Staring out into the wild blue yonder, a father and his children appear to walk in the clouds at Dong Tac Airport in Tuy Hoa, Vietnam. Built by the U.S. military to serve as an air base during the Vietnam War, the site was seized in 1975 and sat idle for years. A new terminal opened in 2013, and today it handles regular flights to Ho Chi Minh City and Hanoi. With the rise of budget carriers, air travel in Vietnam is skyrocketing, as it is in most Asian countries.
Airports aren’t just necessary stops en route to a destination, they’re part of the journey. A rich mosaic of people, culture, light, reflection, and architectural forms, they can make for captivating photographic subjects.
With passenger numbers on schedule to double over the next 20 years, many airports are expanding—and reengineering not only their operations but also the travel experience. Passengers are being offered more than merely views of planes taking off: daring art installations, distinctive designs, and 21st-century amenities, such as access to gardens and outdoor space.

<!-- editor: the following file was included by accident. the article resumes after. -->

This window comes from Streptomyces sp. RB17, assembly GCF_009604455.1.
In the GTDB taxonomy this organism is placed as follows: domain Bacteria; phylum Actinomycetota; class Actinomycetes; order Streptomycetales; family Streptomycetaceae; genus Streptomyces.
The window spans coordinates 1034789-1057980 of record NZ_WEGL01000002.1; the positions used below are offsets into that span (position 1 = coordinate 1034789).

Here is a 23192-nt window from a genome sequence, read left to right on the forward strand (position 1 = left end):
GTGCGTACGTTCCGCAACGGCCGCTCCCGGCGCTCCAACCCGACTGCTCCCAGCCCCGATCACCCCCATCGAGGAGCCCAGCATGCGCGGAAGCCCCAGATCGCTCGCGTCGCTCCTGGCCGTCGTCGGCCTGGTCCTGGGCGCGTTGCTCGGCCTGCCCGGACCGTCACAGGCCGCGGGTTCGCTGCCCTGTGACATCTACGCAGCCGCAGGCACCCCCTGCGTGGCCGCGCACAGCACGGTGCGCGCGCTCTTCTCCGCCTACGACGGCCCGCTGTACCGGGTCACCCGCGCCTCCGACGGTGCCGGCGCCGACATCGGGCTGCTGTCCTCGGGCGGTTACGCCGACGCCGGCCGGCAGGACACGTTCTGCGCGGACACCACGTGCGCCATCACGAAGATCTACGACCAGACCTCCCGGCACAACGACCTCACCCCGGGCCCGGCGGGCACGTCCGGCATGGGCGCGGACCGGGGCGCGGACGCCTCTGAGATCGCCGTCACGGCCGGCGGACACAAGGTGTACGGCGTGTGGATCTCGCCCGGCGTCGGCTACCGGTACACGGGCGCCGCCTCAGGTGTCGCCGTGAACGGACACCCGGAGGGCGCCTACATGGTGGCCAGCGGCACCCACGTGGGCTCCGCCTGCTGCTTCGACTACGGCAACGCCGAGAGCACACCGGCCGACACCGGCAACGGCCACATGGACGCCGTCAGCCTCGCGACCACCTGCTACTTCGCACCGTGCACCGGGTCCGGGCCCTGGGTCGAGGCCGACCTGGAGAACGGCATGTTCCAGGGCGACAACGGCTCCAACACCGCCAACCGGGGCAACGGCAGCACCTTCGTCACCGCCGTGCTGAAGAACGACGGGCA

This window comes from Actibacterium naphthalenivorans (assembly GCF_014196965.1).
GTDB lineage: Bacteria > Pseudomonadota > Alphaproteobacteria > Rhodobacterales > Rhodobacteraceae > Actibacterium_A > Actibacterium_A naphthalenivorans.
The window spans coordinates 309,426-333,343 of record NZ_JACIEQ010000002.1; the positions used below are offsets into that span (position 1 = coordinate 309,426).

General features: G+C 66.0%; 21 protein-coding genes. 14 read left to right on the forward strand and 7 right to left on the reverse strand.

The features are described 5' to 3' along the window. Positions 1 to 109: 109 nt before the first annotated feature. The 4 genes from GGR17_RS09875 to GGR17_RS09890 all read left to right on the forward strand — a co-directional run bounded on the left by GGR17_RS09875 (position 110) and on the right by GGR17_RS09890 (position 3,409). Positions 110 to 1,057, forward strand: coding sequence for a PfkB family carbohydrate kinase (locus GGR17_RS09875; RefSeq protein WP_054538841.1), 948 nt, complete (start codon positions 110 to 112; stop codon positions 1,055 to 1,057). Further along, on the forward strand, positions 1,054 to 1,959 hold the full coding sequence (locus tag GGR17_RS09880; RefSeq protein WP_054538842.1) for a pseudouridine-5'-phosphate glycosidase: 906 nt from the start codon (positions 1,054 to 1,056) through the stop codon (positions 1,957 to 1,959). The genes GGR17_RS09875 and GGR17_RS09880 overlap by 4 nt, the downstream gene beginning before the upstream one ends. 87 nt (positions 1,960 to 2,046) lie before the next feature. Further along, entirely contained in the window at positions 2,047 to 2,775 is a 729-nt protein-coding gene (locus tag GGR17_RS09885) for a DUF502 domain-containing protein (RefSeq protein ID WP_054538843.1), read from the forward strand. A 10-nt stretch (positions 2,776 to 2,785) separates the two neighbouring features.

During the busy travel month of August, we asked our Your Shot community to show us their favorite #airportscenes. More than 1,600 submissions ranged from familiar sights of jet-lagged sleepers and moving walkways to rarely seen perspectives from the cockpit and the tarmac. Several photographers posted shots of extreme landing strips, like Nepal’s Lukla airport, tucked into Himalayan peaks, and the dramatic final approach above Maho Beach in Saint Martin, battered by Hurricane Irma earlier this month. Others caught a distinct sense of place, such as the airport in Wellington, New Zealand, filming location for the Lord of the Rings trilogy. More surprises included sightings of safari species, dinosaur skeletons, and air-show acrobatics.
To participate in a future assignment, check out Your Shot, where you can share photos and connect with fellow photographers from around the globe.
This article is part of our Urban Expeditions series, an initiative made possible by a grant from United Technologies to the National Geographic Society.